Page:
I did sow some nasturtiums and sunflowers by the entrance to the garden, but that was as much as I actually got done all weekend, because the ground was still so water-logged that any digging would have created a small pond, rather than a flower bed. Oh, and I put some dahlia roots and some Abyssinian gladiolus into the pots in the small courtyard between the house and the annex, where they will be safe from the deer.

It wasn’t a bad weekend, though; the irises are blooming down by the stream and the place is lovely – though challenging and requiring wellingtons – even in heavy rain, so I guess my great plans will just have to wait a bit.

I’m going away for this coming weekend, but the weekend after that I’ll be up there again and hoping to make more progress.

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>Thanks to staudesalg.dk – a website dedicated to selling perennials and seeds thereof – I am now in possession of a quite ludicrous amount of seeds for flowers that will not blossom ’till next year at best.

Lupins, delphiniums, columbines, bind-weed, dahlias, sweet peas and all sorts of lovely plants. (And some sunflowers, just because they make me smile.)

The danger of ordering seeds online is – as with any online-shopping – that one (that would be I) has a tendency to over-do it “a little”. Some of the seeds ought to have been sown in May, but obviously we only just got the keys to the house, so I’m hoping that my tardiness matches the cold spring we’ve had this year and that the seeds will find the timing just right. However, as I want to get the seeds into the ground this weekend AND have to clear the ground for them first, I’m guessing I’m pretty much setting myself up for a mad, rushed weekend of hard work and little rest.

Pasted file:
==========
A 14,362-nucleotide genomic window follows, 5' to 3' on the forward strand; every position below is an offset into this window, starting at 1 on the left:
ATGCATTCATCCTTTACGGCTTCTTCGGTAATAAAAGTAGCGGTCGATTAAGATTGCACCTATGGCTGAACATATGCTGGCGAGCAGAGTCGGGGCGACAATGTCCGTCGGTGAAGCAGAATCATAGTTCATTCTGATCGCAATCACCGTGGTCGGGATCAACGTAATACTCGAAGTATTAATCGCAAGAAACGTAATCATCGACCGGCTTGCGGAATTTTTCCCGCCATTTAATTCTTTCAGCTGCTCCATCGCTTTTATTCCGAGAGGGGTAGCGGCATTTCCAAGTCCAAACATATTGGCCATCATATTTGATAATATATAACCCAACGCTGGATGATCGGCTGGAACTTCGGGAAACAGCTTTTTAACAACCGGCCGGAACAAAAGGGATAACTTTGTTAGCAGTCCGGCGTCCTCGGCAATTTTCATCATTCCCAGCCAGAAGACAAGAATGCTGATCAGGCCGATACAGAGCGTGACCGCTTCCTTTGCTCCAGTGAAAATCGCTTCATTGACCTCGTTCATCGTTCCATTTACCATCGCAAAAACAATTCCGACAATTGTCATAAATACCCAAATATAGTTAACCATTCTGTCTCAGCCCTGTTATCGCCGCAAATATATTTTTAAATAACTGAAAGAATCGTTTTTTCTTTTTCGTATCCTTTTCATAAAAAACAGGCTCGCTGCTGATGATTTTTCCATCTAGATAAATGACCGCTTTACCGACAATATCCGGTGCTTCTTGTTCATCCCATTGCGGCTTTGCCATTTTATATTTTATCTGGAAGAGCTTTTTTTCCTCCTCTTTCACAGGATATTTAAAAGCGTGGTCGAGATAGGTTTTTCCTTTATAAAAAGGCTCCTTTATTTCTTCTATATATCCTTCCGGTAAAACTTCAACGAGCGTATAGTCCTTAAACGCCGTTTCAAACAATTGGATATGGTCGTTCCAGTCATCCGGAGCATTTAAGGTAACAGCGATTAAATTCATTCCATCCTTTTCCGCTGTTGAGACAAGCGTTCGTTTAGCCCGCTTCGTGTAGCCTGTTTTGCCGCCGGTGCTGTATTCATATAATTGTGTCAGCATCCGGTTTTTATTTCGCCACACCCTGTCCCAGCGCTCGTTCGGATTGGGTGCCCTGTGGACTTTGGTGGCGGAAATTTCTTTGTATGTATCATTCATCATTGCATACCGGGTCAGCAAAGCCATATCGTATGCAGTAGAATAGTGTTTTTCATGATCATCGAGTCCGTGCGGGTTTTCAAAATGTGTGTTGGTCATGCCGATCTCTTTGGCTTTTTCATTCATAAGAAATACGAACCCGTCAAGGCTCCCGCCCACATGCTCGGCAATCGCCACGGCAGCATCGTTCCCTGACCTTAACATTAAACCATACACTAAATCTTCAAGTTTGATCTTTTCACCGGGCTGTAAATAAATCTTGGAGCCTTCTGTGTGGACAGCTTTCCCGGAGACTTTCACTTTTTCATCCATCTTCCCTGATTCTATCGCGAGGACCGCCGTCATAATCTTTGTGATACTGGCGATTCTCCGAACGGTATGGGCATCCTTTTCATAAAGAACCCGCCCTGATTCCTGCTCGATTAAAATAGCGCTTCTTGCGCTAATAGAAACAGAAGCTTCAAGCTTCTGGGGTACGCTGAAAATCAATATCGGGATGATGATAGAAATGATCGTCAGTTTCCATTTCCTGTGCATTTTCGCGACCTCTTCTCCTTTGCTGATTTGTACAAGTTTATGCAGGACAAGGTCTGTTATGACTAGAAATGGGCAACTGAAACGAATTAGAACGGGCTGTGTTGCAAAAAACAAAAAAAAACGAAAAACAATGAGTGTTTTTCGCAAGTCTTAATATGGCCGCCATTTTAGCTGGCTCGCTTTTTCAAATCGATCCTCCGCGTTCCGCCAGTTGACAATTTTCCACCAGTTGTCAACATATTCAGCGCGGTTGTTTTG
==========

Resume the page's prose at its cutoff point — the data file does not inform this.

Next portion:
Also, I would really like to create a classic herbaceous border in the English country-garden style, but this would require more planning than I feel capable of at the moment, so I’m just going to make a first attempt and hope that the plants will be possible to move in a few years when I’m – hopefully – somewhat more knowledgeable about creating harmonious, yet unrestrained borders.

I guess that’s my one agony; that I know enough about gardening from my parents’ and grandparents’ gardens to know exactly how much I DON’T know.

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This be the summerhouse… Or more pertinent in this context: This be the garden!

It’s a lovely garden, but it needs some tidying up in places and roughing up in others, not to mention an expansion of the hedges/shrubs bordering the plot and the possible drainage issues.

I’m going up there this weekend to make an initial 2-year plan for the garden.  I want to clear some grass to make at least one or two new flower beds, I want to clear the ground-elder from the fern bed and the forget-me-no patch and I definitely want to sort out the pots in the courtyard between the house and the annex. Ambitious for a weekend? What do I know; I’ve never had a garden before so I’ll just have to see how far I get.